Great Lakes states’ candidates grace group’s “Dirty Dozen” list

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Tim Walberg's (R-MI) bid to return to the U.S. House repeat appearance on the "Dirty Dozen." Photo: US Congress

The League of Conservation Voters is only two thirds of the way through filling out its 2010 “Dirty Dozen,” the group’s list of Congressional candidates with unimpressive voting records on clean energy and the environment. But candidates from Great Lakes states have already nabbed three of the eight spots.

The lineup so far:

Tim Walberg (R-MI): Smilin’ Tim Walberg (pictured at right) opposed 32 of 33 pieces of environmental legislation the last time he was in office, including the No Child Left Inside Act, an environmental education program.

Michelle Bachman (R-MN): A few gems from Bachman herself: “The big thing we are working on now is the global warming hoax. It’s all voodoo, nonsense, hokum, a hoax,” and, “I want people in Minnesota armed and dangerous on this issue of the energy tax because we need to fight back. Thomas Jefferson told us, having a revolution every now and then is a good thing.”

Pat Toomey (R-PA): “Pat believes that protecting our environment is critically important,” according to his campaign website. That’s why he supports drilling in the Arctic National Wildlife Refuge in Alaska and Pennsylvania’s Marcellus Shale.

This is the League’s first year releasing second “Dirty Dozen” list of candidates running for state-level races, where Great Lakes state candidates have secured four spots:

John Pappageorge
, Republican running for Michigan State Senate District 13: Pappageorge voted to weaken Michigan’s environmental laws and limit the state’s surprise inspections of potentially contaminated facilities. But he does have a great last name for a pizza place.

Tom Emmer, Republican running for Minnesota Governor: “All Minnesotans have an interest in keeping our water and air clean,” Emmer said in a press release on agriculture regulation. That must be why he voted against the state’s requirement for utilities to generate 25 percent of their energy from renewable sources by 2025, then wrote a bill to repeal it after it passed.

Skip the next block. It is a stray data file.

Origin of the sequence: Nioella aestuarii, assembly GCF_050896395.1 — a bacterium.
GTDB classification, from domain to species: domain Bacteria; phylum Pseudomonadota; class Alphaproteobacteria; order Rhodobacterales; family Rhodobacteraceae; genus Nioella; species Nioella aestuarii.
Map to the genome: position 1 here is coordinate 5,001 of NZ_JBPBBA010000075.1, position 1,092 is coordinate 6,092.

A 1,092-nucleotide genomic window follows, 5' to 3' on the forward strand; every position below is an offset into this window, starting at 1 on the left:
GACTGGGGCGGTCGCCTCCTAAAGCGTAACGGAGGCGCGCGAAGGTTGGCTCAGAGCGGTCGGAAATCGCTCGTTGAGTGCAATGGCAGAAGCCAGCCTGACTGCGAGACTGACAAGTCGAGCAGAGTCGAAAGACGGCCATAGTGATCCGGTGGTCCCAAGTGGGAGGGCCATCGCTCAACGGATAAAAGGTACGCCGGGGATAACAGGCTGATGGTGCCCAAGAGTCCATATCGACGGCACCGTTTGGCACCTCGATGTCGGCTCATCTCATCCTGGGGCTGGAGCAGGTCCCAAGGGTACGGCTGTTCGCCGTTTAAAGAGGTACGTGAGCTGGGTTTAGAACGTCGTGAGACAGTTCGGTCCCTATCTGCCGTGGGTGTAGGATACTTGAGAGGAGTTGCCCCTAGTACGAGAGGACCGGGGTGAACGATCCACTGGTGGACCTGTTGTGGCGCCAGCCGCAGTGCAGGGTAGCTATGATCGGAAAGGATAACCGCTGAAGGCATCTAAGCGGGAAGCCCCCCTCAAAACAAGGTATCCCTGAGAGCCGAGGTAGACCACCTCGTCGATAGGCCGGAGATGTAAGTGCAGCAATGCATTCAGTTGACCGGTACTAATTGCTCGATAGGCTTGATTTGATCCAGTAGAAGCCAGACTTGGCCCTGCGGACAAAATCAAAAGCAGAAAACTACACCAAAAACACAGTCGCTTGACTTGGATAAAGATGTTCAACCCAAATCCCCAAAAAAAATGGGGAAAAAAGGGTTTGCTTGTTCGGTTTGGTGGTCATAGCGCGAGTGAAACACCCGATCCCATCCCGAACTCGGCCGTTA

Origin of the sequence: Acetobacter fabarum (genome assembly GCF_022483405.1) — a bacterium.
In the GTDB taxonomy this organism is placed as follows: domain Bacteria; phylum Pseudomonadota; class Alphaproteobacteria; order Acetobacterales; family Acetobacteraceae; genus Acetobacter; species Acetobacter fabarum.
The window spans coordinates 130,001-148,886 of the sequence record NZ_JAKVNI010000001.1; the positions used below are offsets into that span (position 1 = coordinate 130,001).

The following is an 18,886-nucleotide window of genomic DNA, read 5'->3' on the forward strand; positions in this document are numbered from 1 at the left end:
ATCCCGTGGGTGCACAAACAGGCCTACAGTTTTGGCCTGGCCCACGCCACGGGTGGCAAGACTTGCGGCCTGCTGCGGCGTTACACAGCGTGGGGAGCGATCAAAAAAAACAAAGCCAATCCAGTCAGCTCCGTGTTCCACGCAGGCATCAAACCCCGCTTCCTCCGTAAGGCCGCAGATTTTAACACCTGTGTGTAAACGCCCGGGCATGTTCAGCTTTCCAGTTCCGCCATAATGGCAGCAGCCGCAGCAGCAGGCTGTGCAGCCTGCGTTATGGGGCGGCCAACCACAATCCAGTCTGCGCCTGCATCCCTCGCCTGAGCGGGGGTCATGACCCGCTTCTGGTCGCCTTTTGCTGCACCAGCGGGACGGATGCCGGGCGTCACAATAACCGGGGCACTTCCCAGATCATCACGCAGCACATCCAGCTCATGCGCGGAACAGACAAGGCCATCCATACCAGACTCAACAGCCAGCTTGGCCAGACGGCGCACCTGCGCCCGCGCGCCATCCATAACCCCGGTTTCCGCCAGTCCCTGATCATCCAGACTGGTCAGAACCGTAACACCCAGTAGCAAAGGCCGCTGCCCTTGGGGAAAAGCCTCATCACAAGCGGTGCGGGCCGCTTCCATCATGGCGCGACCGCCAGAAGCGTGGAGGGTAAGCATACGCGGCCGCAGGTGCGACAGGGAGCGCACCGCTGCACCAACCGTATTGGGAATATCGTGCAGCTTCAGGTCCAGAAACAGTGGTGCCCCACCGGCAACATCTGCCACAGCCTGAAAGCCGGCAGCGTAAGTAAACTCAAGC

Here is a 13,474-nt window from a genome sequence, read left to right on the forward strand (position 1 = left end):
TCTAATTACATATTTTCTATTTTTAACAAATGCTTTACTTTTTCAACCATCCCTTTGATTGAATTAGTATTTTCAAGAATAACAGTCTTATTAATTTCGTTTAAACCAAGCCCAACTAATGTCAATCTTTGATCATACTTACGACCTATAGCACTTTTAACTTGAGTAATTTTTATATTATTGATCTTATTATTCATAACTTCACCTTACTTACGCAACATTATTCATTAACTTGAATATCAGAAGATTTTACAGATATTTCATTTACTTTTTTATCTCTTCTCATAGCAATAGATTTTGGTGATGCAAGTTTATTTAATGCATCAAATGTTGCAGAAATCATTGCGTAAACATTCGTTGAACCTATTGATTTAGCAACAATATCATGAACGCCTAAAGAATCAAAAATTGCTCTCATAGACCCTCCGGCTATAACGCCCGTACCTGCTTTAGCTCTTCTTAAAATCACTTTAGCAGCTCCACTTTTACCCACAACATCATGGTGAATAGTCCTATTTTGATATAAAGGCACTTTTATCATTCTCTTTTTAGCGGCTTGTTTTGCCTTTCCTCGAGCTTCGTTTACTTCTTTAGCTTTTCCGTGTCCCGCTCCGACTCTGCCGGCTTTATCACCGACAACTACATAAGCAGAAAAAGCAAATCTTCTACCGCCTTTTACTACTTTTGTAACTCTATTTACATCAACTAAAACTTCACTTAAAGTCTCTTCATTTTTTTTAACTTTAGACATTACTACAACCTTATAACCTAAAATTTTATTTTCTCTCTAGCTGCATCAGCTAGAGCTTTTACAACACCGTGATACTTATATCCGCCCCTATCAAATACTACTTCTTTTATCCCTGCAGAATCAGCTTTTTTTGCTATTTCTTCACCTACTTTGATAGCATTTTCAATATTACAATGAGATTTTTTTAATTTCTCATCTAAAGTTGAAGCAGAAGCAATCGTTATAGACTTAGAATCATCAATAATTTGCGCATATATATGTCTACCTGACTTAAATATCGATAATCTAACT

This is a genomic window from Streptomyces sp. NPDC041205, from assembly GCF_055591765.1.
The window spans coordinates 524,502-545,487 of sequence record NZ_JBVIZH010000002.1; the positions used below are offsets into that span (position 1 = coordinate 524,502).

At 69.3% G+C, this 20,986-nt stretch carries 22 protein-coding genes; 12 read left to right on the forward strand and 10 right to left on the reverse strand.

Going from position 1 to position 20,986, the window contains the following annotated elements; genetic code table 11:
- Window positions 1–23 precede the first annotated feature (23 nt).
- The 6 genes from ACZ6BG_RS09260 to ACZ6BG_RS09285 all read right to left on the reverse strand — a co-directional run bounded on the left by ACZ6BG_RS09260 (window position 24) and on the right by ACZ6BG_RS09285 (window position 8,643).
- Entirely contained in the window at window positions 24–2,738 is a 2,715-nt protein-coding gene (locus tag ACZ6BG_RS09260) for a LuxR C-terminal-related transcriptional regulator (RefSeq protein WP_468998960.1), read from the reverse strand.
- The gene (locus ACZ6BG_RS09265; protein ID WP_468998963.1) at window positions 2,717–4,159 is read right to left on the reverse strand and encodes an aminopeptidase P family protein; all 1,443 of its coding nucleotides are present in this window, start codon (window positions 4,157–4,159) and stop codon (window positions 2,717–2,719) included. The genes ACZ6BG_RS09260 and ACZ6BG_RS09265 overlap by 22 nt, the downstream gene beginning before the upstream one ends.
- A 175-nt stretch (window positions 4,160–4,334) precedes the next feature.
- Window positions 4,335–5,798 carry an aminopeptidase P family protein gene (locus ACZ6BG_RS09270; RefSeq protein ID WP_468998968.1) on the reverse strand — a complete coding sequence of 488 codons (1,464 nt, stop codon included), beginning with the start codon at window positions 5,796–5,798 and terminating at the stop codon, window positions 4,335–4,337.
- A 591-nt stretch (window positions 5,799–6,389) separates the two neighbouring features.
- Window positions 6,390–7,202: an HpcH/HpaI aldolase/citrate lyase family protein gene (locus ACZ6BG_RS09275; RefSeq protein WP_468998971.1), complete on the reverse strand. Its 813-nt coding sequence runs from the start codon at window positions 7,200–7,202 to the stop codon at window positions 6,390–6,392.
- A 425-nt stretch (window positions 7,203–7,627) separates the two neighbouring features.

John Perzel, Republican running for Pennsylvania State House District 172: Another Marcellus Shale supporter. Perzel voted to trim a moratorium on natural gas drilling there.

Bill Stachowski, Democrat possibly just sitting somewhere in New York: Whatever he did to become the only Democrat on the list must have been good. He’s already dropped out of the race.

One thought on “Great Lakes states’ candidates grace group’s “Dirty Dozen” list

  1. “..but he does have a great last name for a pizza place.”  What an enlightened comment.  Clearly, Pappageorge is a Greek name, not an Italian one.  If you are going to publish cheap ethnic stereotypes and slurs, the least you could do is a bit of research to be sure you offend the correct ethnic group. 

    As far as the content of the list, consider the following in Pappageorge’s case: 

    LCV states he, “Hypocritically voted against his traditional rhetoric of ‘less regulation’ by imposing heavy new regulations on state agencies attempting to better manage the already complicated bureaucracy for permitting and environmental protections in Michigan.” 

    How Orwellian, and I mean that in the most pejorative way.  For those of us who believe in limited government, there is nothing hypocritical in limiting state agencies’ ability to interfere in the lives of private citizens and business.  “Regulating” state agencies is code for limiting the ability of unelected (and undemocratic) bureaucratic agencies from regulating the rest of us, and that is fine.  Tying the arms of the government means less regulation for citizens and small businesses that create jobs. 

    LCV also states, “Pappageorge tried to have it both ways by arguing for ‘smaller government’ while, at the same time, voting to bind Michigan’s laws to the weaker ones of the federal government on conservation issues in the state.”
     

    Limiting the reach of law and regulation?  That sounds like smaller government to most of us.  Nothing could be more in line with Pappageorge’s argument for smaller government than limiting the reach of the state and its ability to constrict the economy and property rights, especially in a state with the highest unemployment in the nation. 

    While LCV pushed for environmental regulation to weaken an already fragile economy, Pappageorge authored and passed positive and proactive legislation securing significant funding for research, development, and production of batteries for battery powered cars that would reduce carbon emissions, reduce dependence on oil provided by hostile states, and create jobs.  Environmental improvement, national security, and job creation — that is a hat trick and offers much more than LCV for both the ecosystem and people of Michigan. 

    Based on LCV’s poor research, Orwellian language, and poor logic, and your “research” (how serious can one take a web page that states of one former candidate, “Whatever he did to become the only Democrat on the list must have been good.” How informative.), I can only assume that every “award” on here is equally ridiculous.

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